The launch of Expedition 58 may be one of the last for U.S. astronauts aboard Russian Soyuz rockets.
On Dec. 3, NASA astronaut Anne McClain is expected to take her first spaceflight aboard Soyuz, as every U.S. astronaut has done since 2011. But starting as early as next year, U.S. astronauts will climb on board commercial crew vehicles manufactured and launched from the United States.
It's been a long journey for NASA, which has been pushing a crew program to completion (in spite of multiple delays) ever since the space shuttle program was retired in 2011. That happened just after construction on the International Space Station finished. Since then, NASA has had no way of flying astronauts into space from the United States. Instead, all space station astronauts have had to fly from remote Baikonur, Kazakhstan, for prices that are now more than $70 million a seat. [A Baikonur Soyuz Launch During Cold War]
The Russian Soyuz spacecraft and Soyuz rocket have each performed well, to be sure. The system is well-regarded for its ability to launch in just about any weather, something that the space shuttle could not do. Also, the only Soyuz flight in eight years that was derailed was an abort in October of this year, when two crewmembers aboard Expedition 57 came back safely to Earth after only a few minutes in flight. (A deformed sensor in the rocket caused the abort, and the Russian space agency, Roscosmos, quickly authorized flights to resume.)
But Americans have been eager to see flights again on their own soil, not only because of national pride, but also because of the opportunities that it will bring for industry across the country.
Lower costs for launch
The first commercial crew test is scheduled for Jan. 7, when an uncrewed version of SpaceX's human-rated Dragon spacecraft will lift off on a Falcon 9 rocket from Florida's Space Coast, near Orlando. It's the same area where every U.S. space mission with astronauts, including the space shuttle and the Apollo moon missions, has launched starting in 1961. Boeing's CST-100 Starliner will run its first uncrewed flight later in 2019.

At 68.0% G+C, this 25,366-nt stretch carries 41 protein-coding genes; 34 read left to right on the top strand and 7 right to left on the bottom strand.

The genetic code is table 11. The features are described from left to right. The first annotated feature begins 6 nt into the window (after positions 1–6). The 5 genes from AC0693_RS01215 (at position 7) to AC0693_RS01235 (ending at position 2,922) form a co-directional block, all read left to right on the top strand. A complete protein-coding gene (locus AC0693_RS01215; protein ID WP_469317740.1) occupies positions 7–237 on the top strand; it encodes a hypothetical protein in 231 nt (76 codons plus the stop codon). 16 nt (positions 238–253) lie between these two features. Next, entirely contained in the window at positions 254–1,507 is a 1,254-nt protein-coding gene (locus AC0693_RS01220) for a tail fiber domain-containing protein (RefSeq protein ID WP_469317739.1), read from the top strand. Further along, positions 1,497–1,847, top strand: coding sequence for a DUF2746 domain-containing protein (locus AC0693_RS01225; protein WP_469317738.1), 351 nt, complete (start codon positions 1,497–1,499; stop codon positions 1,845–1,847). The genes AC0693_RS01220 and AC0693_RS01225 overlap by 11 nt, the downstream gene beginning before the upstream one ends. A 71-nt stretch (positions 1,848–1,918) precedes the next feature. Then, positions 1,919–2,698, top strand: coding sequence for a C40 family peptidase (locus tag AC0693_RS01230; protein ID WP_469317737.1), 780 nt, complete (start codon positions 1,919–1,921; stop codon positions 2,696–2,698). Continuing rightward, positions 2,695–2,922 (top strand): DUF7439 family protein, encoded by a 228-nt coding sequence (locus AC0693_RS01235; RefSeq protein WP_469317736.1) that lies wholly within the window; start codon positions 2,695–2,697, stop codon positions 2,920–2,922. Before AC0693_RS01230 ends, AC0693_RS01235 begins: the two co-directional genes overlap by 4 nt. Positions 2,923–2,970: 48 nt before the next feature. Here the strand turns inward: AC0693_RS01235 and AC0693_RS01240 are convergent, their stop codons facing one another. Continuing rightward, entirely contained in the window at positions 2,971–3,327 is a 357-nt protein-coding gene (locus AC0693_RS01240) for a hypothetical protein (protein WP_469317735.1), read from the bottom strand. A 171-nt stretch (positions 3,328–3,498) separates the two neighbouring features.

SpaceX, in particular, has industry attention, because the company is known as a disruptive force. The Hawthorne, California-based firm was among the first companies to develop and land reusable first stages for rockets, a feat unimaginable even a decade ago. The company was also the first to run commercial cargo flights to the space station, starting in 2012.
SpaceX is already changing how cargo launches are done, and it may do the same for human launches, said a representative of the Commercial Spaceflight Federation. That's a group of more than 80 companies who are working together to build the space economy, including reducing the cost of access to orbital opportunities.
"We anticipate that history will repeat itself," Tommy Sanford, executive director of the federation, told Space.com in an email. "Just like the last time a low-cost, regular and reliable launch-service provider, like SpaceX, entered the market, cost decreased, access increased and a whole new economic ecosystem of activity — cubesats — emerged. We anticipate [that] a similar pattern will emerge when commercial crew comes online, which will bring about the birth of new ideas and opportunities previously not possible."
More options for U.S. suppliers
Adding commercial crew to the mix of human launch systems will once again open up competition and innovation, said Rich Cooper, the Space Foundation's vice-president of strategic communications and outreach. That will happen not only between Boeing and SpaceX, but also among the fleet of suppliers and partners that help the two U.S. companies get their spacecraft off the ground, he said.